In the modern open-plan kitchen, getting the right mix of lighting is more important than ever.
Once upon a time, the kitchen was a purely functional space, where cooking was done and not much else. However, in the modern home, it’s the hub for all the family, and open-plan spaces are becoming ever more popular.
That means the kitchen has to take on a whole load of new roles – as well as providing somewhere for the family to cook up a storm, it needs to be a cosy place to hunker down and watch TV, atmospheric for entertaining friends and provide a makeshift workspace for kids to do their homework.
Getting the perfect mix is a challenge, but this guide should give you food for thought for your lighting scheme.
Image: Colin Poole
Task lighting may not always be the prettiest styles or the offering the most flattering light for your space, but it’s there to help the space be as functional as possible when coking and cleaning. Most kitchens employ spotlights as the main source of task lighting, which flood the space with light. If you’re renovating your kitchen, consider moving spotlights as part of the re-design. The perfect placement will mean you won’t be left with dark spots where you don’t want them, ensuring your always well lit when you need to be.
Pendant and wall lights can provide extra, more decorative task lighting for worktops, which can also be used for ambient lighting too. Likewise, an extractor fan will often feature lighting for illuminating a stovetop – be sure to include this in your lighting arsenal.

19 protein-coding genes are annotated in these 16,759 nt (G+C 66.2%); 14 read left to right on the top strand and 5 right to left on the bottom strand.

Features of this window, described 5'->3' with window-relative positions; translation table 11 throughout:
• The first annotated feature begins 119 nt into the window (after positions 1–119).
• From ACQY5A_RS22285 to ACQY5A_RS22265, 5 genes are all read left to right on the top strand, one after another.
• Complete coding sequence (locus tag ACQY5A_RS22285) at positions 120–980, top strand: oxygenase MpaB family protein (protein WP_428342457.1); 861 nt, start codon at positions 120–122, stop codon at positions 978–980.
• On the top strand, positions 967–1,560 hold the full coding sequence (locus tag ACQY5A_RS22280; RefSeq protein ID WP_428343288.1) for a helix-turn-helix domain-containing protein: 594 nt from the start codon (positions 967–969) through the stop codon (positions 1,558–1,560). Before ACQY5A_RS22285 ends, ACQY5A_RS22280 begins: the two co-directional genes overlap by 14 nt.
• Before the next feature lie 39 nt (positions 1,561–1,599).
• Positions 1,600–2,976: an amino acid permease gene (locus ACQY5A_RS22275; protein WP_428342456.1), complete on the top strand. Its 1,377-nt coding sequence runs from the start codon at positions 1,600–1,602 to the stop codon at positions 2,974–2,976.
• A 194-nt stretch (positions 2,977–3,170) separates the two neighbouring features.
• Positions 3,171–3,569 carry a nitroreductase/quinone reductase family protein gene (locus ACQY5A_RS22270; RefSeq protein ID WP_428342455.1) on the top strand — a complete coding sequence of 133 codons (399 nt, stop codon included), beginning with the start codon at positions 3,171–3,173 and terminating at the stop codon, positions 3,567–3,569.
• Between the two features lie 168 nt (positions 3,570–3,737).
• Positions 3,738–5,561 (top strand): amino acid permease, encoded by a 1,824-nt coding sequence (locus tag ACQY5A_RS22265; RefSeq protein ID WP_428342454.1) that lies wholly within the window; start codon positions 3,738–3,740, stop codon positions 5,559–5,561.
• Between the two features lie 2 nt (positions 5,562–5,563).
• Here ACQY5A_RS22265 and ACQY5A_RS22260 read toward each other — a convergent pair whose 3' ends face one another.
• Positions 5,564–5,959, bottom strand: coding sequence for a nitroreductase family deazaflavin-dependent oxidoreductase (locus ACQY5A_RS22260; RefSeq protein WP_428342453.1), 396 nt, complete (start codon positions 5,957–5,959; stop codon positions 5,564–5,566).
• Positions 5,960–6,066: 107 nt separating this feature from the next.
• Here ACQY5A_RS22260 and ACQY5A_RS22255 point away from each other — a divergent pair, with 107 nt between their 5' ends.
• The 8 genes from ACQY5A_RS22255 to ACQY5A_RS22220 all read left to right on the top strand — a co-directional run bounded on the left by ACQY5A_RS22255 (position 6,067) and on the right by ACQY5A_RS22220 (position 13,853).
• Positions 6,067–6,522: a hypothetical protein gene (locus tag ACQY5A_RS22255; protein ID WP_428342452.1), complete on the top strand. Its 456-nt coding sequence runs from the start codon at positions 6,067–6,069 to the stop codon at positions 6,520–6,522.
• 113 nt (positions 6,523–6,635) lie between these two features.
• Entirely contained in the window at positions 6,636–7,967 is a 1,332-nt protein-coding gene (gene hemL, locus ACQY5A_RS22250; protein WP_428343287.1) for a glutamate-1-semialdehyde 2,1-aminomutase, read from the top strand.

Image: Colin Poole
Ambient lighting is what gives your space its atmosphere. Where possible, avoid the glare of bare bulbs in your ambient lighting - instead opting for downward facing pendant lights or styles of lighting that offer a softer diffused glow.
The traditional kitchen doesn’t have a lot of room for extra accessories, but include plenty of floor and table lights in your living areas to add to the scheme. Ideally, each zone should have as many as three separate light sources to give you the flexibility to create the right mood in your space.
Image: Wren Kitchens
Up lighters and down lighters are often employed as part of a kitchen lighting scheme. Underneath wall mounted kitchen cabinetry, it can provide perfect task lighting to illuminate what would be the darkest areas on the kitchen.
However, more and more directional lighting is being used as an aesthetic feature of the kitchen. LED strips, in particular, can be used in a way to draw attention to a specific material, feature or even some open storage to add to a soft, sophisticated lighting scheme.
Image: Lights & Lamps
When renovating your kitchen, plan out a fixed space for your dining table, and reroute your lighting to match it. This may take some perfecting, but it’s key to making your dining space, or even your breakfast bar, an intimate space. Use pendant lighting over a dining table to ground the table within the space and offer the perfect illumination for diners. Just be wary of the level at which you let your pendant lights hang – too high and it won’t have the desired effect, while too low and it’ll be in the eye line of your diners.
On the circuit
Image: Dowsing & Reynolds
When re-wiring your kitchen renovation, think about how you’ll practically use the lighting in the space in terms of how many circuits the lights are on and how many light switches you’ll have. Too many may be confusing, but zoning spotlights on a few switches will give you greater control. If you want to be able to turn lights on and off from multiple points in the room, you’ll need a two way or intermediate switch, so factor that into your buying.
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